-Validation studies have shown that bio-organic inputs effectively increase total yields by 21.51 per cent over using agrochemicals and industrialized agriculture inputs.
-Validation studies have shown higher quantities of tomatoes per plant and higher average weights per fruit.
-Validation studies have shown that, considering market prices in Guatemala in 2019, fruits and vegetables produced with the bio-organic inputs had a profit margin of 164.93-523.47 per cent, as compared to margins of 59.47-279.63 per cent from using agrochemicals and industrialized agriculture inputs.
-Validation studies have shown a significant improvement in the nutritional value (more protein and minerals and less fat) of fruits and greens produced with bio-organic as compared to food produced using agrochemicals and industrialized agriculture inputs.
-Validation studies have shown that the production costs associated with bio-organic inputs are 46 per cent less than those associated with agrochemicals and industrialized agriculture inputs.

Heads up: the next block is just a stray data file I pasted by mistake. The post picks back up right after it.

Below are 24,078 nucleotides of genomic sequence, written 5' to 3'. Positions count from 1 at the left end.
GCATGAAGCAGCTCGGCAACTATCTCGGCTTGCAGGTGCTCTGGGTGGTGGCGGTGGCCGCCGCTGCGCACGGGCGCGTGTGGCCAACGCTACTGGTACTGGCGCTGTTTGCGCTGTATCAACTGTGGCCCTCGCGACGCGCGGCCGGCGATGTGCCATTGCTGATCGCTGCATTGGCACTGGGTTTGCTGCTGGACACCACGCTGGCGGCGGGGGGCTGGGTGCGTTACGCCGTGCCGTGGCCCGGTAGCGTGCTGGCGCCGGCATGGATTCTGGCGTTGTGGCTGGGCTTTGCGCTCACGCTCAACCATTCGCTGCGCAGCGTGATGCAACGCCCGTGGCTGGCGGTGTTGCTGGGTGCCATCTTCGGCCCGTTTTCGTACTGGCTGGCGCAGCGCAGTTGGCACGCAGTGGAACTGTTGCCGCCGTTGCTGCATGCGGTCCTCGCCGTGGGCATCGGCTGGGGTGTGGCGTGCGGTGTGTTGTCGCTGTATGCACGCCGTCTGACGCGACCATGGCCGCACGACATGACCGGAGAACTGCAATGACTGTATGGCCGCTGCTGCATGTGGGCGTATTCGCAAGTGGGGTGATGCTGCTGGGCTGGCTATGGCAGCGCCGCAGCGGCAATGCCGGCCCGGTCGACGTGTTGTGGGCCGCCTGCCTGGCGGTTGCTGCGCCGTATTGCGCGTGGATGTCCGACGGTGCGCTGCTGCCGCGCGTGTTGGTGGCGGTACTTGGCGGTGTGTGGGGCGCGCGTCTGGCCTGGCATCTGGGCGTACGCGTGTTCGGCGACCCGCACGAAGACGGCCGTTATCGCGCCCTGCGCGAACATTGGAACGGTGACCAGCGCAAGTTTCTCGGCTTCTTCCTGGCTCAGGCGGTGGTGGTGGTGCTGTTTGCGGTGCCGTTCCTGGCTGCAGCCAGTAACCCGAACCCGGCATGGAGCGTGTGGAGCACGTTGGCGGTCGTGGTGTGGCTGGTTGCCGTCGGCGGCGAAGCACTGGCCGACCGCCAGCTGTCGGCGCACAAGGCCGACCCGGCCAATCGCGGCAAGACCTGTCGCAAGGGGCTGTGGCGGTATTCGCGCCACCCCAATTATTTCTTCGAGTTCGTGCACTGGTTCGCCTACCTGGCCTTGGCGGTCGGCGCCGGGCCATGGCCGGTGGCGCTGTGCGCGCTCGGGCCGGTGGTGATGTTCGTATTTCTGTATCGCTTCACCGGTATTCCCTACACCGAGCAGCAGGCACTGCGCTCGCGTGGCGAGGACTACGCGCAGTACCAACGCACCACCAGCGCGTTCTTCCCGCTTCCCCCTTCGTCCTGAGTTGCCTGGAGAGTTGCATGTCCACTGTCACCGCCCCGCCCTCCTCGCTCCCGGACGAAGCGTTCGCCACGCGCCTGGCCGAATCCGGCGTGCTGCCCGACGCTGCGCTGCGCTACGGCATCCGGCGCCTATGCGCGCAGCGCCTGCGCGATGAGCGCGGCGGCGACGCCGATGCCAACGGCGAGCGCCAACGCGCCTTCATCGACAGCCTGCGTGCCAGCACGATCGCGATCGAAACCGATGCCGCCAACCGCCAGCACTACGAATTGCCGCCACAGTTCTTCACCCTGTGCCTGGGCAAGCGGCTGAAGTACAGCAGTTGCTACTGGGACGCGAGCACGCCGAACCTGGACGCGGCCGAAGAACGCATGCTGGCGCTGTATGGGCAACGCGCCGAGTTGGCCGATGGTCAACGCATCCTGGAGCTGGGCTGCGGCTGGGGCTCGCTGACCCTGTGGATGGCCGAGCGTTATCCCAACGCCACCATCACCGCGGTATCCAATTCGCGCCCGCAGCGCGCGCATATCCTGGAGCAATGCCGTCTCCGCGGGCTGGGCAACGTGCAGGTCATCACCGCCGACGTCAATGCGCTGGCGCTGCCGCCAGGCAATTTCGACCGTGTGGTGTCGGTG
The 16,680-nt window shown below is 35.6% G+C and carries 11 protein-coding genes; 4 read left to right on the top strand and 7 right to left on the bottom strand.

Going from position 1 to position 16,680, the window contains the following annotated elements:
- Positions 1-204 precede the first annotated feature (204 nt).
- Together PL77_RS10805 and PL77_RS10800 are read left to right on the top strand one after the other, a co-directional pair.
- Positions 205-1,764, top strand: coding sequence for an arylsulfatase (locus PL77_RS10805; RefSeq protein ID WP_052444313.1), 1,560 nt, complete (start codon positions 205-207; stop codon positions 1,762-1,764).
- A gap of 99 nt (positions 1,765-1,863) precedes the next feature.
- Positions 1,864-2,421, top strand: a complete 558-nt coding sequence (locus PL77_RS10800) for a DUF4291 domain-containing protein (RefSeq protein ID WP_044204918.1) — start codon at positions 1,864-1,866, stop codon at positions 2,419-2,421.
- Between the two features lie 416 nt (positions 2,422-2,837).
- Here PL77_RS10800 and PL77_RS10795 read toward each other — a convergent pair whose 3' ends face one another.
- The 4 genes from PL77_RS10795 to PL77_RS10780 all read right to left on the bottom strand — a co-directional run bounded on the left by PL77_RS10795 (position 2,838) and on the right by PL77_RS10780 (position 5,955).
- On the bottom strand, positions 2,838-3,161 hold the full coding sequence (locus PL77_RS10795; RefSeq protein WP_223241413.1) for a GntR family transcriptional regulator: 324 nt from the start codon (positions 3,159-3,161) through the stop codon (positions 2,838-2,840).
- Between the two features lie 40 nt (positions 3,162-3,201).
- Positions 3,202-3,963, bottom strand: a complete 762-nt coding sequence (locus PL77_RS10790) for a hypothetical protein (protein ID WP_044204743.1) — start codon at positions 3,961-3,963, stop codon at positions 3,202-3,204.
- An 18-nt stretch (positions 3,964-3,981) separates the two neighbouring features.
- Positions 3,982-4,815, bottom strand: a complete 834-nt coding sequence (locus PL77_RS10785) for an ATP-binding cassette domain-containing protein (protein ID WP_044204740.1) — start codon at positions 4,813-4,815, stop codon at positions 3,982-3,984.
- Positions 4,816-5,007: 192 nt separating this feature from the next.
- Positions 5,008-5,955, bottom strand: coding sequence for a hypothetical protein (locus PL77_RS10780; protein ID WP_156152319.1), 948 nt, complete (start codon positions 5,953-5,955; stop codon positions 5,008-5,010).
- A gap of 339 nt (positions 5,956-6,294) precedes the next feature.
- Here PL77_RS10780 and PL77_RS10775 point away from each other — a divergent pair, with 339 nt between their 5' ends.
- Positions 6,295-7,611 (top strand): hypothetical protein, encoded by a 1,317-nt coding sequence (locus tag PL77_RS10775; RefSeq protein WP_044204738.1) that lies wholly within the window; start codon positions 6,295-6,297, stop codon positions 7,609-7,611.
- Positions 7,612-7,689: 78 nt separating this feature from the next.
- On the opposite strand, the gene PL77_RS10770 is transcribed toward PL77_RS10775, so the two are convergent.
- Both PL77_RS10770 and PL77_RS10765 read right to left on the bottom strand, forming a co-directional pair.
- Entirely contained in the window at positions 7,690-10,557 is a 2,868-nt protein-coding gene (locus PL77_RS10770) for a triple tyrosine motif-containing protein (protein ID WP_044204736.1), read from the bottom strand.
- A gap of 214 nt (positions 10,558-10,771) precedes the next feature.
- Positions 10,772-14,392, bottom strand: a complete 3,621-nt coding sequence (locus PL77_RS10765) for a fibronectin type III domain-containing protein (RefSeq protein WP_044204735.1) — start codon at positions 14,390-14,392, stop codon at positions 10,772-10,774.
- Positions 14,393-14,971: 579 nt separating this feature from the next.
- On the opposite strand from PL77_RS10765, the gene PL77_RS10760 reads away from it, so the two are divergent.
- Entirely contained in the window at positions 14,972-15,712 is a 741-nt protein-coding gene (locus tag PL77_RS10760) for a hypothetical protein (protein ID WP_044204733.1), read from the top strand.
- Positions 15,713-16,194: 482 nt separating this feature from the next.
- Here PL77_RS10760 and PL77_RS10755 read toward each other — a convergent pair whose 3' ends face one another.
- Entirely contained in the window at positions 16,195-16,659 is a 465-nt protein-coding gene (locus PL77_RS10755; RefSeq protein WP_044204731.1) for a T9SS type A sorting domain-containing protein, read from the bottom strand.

Lessons Learned/Potential for replication 
First, the solution must be flexible in order to be adapted for different contexts. Although the general composition of the bio-organic inputs they develop follows the same parameters, they’ve learned that it is important to be creative and flexible to find locally the most adequate resources for bio-organic inputs. Producers themselves are best positioned to help in this adaptation.

Second, scientific evidence is important for convincing producers to use the bio-organic inputs, but cultural change is even more important. In their experience, experimentation and consumer demand were the best ways to achieve real changes in the mindsets of producers.   

Next Steps
The solution providers are currently working to improve the enterprise's business model and products, with the main objective of increasing their ability to offer the innovation to different consumers through social media, rural youth networks, family farmers cooperatives and associations.

At the same time, they are working to increase the company's profitability and, consequently, the capacity to expand operations and offer organic inputs and technical support to a greater number of beneficiaries.

Last update: 05/01/2023